Dietary fibres classified as having high prebiotic effects includes inulin, fructo-oligosaccharides (fructans , FOS) and galacto-oligosaccharides (GOS). Table 1 outlines food sources of prebiotics and see our recipe suggestions:
|Vegetables||Jerusalem artichokes, chicory, garlic, onion, leek, shallots, spring onion, asparagus, beetroot, fennel bulb, green peas, snow peas, sweetcorn, savoy cabbage|
|Legumes||Chickpeas, lentils, red kidney beans, baked beans, soybeans|
|Fruit||Custard apples, nectarines, white peaches, persimmon, tamarillo, watermelon, rambutan, grapefruit, pomegranate. Dried fruit (eg. dates, figs)|
|Bread / cereals / snacks||Barley, rye bread, rye crackers, pasta, gnocchi, couscous, wheat bran, wheat bread, oats|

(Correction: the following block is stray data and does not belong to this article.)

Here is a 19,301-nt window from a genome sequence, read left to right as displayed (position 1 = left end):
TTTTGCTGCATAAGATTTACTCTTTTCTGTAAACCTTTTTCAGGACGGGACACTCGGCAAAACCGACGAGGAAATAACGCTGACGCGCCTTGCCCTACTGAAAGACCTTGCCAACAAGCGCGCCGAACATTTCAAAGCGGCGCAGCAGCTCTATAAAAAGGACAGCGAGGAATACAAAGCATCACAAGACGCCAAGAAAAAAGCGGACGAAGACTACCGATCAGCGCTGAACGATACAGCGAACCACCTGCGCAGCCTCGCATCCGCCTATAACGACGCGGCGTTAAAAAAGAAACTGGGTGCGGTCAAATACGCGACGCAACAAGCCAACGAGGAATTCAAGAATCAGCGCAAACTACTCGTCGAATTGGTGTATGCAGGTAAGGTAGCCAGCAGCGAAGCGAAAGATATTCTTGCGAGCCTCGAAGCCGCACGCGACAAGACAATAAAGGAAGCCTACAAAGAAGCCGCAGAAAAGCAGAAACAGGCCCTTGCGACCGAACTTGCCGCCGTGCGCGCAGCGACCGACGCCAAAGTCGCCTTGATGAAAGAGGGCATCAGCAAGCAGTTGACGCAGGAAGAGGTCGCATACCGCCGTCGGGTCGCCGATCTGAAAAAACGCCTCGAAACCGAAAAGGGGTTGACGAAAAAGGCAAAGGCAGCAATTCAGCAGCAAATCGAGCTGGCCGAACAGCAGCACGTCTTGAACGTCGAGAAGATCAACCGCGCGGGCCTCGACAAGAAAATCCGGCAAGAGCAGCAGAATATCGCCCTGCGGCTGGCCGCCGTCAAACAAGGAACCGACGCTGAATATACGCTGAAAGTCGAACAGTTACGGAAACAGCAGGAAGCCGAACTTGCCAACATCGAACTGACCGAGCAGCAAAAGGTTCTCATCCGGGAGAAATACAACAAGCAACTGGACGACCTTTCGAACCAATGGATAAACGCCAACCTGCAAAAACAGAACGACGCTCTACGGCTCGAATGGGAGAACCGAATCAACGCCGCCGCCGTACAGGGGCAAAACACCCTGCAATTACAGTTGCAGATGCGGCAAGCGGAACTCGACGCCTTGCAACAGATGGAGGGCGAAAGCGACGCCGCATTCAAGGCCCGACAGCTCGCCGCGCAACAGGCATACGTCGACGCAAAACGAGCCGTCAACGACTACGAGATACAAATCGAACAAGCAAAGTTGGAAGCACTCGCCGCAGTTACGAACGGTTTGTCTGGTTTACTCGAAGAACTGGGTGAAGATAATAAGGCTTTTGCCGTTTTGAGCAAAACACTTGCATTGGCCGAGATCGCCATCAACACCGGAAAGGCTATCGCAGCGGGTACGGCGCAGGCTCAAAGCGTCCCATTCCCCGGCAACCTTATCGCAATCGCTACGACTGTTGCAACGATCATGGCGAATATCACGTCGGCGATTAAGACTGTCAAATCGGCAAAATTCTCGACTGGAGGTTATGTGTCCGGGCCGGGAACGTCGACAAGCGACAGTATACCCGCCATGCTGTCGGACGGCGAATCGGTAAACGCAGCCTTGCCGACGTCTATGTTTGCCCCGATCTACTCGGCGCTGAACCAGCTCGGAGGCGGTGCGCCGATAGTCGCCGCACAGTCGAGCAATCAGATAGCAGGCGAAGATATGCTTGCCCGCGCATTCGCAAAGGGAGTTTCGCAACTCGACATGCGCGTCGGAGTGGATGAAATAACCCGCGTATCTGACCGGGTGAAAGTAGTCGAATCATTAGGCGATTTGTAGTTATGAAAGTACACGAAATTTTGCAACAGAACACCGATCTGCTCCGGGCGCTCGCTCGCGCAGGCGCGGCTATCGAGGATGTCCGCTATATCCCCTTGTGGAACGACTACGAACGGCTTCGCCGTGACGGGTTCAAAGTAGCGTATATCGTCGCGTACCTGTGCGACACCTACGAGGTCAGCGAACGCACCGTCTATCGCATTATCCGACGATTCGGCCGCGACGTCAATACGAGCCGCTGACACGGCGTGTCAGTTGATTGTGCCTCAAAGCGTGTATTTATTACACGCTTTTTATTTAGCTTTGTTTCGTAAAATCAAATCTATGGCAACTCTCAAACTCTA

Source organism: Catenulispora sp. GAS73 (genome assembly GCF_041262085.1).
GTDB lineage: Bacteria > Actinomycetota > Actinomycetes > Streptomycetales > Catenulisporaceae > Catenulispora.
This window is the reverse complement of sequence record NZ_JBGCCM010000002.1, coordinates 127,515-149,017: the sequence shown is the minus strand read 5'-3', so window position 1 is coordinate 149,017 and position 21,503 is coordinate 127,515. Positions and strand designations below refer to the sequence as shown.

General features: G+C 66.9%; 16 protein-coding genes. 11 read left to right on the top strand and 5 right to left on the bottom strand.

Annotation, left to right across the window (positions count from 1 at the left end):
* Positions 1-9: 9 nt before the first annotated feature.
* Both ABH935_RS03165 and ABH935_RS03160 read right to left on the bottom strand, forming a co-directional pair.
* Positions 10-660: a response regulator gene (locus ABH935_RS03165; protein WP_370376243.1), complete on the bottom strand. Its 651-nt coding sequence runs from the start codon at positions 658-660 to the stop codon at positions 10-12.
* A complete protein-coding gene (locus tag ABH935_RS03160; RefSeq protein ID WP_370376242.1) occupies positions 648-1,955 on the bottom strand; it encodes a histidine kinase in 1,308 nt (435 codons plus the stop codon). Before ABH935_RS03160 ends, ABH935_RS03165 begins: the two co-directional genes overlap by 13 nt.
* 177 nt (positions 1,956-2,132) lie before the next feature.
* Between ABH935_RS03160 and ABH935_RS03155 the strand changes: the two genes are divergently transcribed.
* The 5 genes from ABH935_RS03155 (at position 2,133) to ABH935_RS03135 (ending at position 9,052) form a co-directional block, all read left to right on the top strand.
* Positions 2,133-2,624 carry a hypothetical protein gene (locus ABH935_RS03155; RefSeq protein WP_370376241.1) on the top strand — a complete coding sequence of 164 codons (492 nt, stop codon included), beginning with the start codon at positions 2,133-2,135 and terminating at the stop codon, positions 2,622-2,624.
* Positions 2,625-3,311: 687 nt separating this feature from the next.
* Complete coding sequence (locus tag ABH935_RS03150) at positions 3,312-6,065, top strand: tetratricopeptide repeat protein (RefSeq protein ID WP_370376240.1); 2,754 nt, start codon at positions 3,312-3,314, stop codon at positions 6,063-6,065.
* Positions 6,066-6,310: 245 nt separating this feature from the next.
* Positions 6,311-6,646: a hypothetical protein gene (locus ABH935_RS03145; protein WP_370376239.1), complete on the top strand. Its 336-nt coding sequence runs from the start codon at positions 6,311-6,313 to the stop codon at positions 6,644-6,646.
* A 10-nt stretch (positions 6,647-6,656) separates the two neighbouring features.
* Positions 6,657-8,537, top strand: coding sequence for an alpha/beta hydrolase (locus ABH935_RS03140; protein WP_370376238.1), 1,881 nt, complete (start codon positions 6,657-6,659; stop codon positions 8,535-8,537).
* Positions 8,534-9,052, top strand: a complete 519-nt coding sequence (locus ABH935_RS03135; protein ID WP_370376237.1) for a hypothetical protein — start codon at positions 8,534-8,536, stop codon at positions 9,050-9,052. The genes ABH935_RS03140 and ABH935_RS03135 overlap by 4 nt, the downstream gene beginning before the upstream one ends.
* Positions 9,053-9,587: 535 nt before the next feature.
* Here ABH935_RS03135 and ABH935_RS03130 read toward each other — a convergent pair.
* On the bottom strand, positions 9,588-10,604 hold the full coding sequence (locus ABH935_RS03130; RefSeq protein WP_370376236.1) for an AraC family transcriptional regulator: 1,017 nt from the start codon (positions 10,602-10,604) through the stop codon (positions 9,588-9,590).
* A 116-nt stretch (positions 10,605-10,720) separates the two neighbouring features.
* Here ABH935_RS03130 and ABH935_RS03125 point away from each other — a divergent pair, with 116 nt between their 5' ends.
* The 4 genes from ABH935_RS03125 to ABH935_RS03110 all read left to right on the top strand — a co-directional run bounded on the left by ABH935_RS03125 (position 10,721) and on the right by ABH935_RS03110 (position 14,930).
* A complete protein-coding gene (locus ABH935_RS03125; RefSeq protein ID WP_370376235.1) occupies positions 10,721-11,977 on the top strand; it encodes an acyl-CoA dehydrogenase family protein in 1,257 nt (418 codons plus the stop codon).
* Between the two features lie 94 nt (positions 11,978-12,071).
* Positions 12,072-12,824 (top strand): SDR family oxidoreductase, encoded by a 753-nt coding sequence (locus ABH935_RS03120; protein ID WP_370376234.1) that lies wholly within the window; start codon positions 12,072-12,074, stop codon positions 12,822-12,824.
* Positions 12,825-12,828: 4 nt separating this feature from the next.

|Nuts and seeds||Cashews, pistachio nuts|
|Other||Human breast milk|
It is important to note that in addition to natural ‘prebiotics’, many of these foods are also excellent sources of dietary fibre (roughage) and resistant starch.
Some foods such as legumes produce excessive wind. The wind is the result of excessive gas produced through the action of the gut microflora. This often happens when people change from a low fibre diet to include very high fibre foods such as legumes. We recommend you introduce these high fibre foods very gradually over 7 days. This will give your gut and gut bacteria time to adapt to the greater quantity of fibre arriving in the large bowel. You should have less problems with excessive ‘wind’.
The National Health and Medical Research Council recommend that women and men consume at least 25g and 30g of fibre per day, respectively. Despite these recommendations, many Australians do not eat enough fibre.
The following strategies may help you to increase your fibre intake.